by Paul Anderson (Nacogdoches Attorney)
A Nacogdoches Texas law firm, Paul Anderson,
PLLC, has filed three more lawsuits in Nacogdoches County District Court to have criminal
records permanently sealed and expunged based on allegations that the prosecutor, then Assistant
DA Andrew Jones was an unlicensed attorney at the time he prosecuted these convictions.
The Anderson Law firm represents six clients who accepted deals from the District
Attorney’s office in felony criminal cases that were negotiated by then alleged Assistant District
Attorney Andrew Jones. Andrew Jones was recently sworn in as Nacogdoches County District
The fourth lawsuit, filed on February 14th, 2021, alleges that unlicensed Assistant District Attorney Andrew Jones signed a Felony Plea Agreement on March 6th, 2014 with Austin Harkey.
Mr. Harkey was never told Andrew Jones was an unlicensed attorney on March 6th, 2014.
The fifth lawsuit, filed on February 15th, 2021, alleges Andrew Jones, while awaiting
sentencing for his 2nd DWI, prosecuted a DWI case against Pamela Curbow-Nutt for her 2nd DWI.
Andrew Jones signed a Felony Plea Agreement with Ms. Curbow-Nutt for that 2nd DWI on May
15th, 2014. Ms. Curbow was never told Andrew Jones was an unlicensed attorney at the time she
signed her plea agreement.
The sixth lawsuit, filed on February 16th, 2021, alleges Andrew Jones was an unlicensed
attorney on January 24th, 2014 when he signed a Plea of Guilty, Waiver, Stipulation, and Judicial
Confession with Dylan French as “Assistant District Attorney” when he was not licensed. Mr.
Jones also signed a Motion to Increase (the) Bond of Dylan French on January 6th, 2014 as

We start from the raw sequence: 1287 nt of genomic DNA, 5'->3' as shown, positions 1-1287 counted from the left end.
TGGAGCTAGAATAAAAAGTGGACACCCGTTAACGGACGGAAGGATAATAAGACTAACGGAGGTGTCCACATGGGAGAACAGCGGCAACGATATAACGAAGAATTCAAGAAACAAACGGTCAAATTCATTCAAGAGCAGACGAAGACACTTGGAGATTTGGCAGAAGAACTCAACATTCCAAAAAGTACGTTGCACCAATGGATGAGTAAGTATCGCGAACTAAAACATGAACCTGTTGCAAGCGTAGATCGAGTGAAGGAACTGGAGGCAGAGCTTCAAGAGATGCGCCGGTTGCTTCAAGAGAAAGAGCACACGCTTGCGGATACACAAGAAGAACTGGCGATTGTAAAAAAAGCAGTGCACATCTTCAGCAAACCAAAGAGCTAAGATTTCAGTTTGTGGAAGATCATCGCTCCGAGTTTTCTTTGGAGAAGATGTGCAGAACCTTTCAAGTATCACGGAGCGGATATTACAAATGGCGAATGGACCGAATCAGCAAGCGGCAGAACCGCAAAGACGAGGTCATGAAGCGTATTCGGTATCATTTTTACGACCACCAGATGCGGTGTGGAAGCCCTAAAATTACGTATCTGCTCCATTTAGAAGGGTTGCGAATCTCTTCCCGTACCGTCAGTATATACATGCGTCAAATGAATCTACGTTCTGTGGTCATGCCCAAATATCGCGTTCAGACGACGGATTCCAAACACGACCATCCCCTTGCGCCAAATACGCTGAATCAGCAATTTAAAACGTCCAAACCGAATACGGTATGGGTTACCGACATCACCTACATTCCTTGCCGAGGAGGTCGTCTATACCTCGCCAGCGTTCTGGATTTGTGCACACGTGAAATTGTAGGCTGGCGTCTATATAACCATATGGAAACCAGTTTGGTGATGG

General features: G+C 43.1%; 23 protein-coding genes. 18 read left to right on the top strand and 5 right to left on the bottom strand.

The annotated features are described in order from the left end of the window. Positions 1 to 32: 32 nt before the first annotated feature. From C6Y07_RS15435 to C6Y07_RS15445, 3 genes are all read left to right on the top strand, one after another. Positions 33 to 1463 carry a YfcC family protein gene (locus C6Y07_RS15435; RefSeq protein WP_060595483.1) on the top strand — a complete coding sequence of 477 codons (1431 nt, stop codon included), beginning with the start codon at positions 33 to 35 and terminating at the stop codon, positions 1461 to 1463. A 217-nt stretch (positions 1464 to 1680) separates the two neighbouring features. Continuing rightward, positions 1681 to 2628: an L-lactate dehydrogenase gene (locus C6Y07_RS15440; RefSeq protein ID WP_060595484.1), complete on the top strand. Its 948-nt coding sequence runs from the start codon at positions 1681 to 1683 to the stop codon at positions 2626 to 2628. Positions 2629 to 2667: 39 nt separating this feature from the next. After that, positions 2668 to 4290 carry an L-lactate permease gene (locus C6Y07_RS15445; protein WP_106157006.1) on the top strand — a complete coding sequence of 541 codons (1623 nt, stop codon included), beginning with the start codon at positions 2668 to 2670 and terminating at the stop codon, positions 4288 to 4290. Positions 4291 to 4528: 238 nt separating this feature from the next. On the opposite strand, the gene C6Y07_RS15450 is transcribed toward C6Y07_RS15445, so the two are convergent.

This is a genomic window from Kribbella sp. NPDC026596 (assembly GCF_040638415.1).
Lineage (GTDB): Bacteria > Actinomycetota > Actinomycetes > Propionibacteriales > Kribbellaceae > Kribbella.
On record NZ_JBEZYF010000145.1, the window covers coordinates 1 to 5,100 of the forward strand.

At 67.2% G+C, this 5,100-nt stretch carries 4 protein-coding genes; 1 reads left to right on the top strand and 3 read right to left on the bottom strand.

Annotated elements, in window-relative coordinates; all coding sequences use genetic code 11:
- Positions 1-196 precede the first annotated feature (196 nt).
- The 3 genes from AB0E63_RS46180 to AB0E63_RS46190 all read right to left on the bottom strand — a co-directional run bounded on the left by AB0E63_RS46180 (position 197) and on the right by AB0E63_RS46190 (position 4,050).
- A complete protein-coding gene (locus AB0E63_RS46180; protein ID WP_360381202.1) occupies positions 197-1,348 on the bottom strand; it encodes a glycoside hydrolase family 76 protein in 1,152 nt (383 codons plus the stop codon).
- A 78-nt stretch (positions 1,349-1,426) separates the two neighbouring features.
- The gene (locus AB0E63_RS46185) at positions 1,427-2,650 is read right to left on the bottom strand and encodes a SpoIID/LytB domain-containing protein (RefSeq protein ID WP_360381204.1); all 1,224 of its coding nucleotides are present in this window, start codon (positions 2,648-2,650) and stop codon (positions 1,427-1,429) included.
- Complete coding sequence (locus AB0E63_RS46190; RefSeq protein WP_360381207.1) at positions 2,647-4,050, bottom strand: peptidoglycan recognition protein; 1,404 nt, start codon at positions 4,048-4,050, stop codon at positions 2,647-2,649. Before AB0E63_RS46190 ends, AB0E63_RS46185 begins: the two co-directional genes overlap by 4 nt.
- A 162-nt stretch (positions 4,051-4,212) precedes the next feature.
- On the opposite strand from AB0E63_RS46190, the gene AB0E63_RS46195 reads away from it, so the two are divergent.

“Assistant District Attorney” when he was not licensed. Mr. French was never told Andrew Jones
was an unlicensed attorney.
Andrew Jones took the July 2013 Texas Bar Exam, but was declared ineligible to practice
law on November 4th, 2013 when the scores were released because he was then charged with his 2nd DWI. While he was awaiting his June 2014 sentencing for that DWI, Jones continued to represent that he was a “temporarily licensed attorney” from November 4th, 2013 until September 4th, 2014.
September 4th, 2014 is the date the State Bar of Texas website shows Jones was actually
licensed to practice law. There exists no temporary license to practice law in Texas after receiving
license exam results if a person is declared ineligible for some reason (such as a DWI).
Jones prosecuted at least 32 felony cases during the period he was unlicensed, including
the six clients represented by Anderson’s law firm. Mr. Anderson believes Jones’ fraud on the
court voids any legal or judicial documents Jones signed. “We do not accept checks bearing
fraudulent signatures and we should certainly not accept felony court documents containing
fraudulent signatures, either,” says Anderson.
Jones publicly claims that Anderson is going after him because of a past election grudge.
On the contrary, Anderson says Jones has repeatedly failed to prosecute a criminal theft case on
behalf of a senior African American couple whom Anderson represents, and that Jones’
misrepresentations came to light during repeated requests for the DA’s office to prosecute that
Jones has stated publicly that, “Everybody knew I didn’t have a license at the time, which
is why I had a licensed attorney with me in the courtroom whenever I was doing anything on the
record.” Anderson says that after investigating Jones for more than a year, there are no court
records, transcripts, or anyone willing to affirm that they “knew” Andrew Jones was an unlicensed
attorney from November 2013 to September 2014, or that Jones was accompanied by then-District
Attorney Nicole LoStracco in the courtroom during the cases at issue.
“There is no condition or situation that permits anyone to temporarily practice law once
they are declared ineligible by the State Bar of Texas. Andrew Jones is saying that everyone knew
he was breaking the law,” Anderson says. “You would not pay a speeding ticket if you found out
it wasn’t a real police officer that wrote it, and I don’t know of a single Court in the country that
begins a hearing by asking whether the lawyers present, particularly those from the District
Attorney’s office, are licensed attorneys.”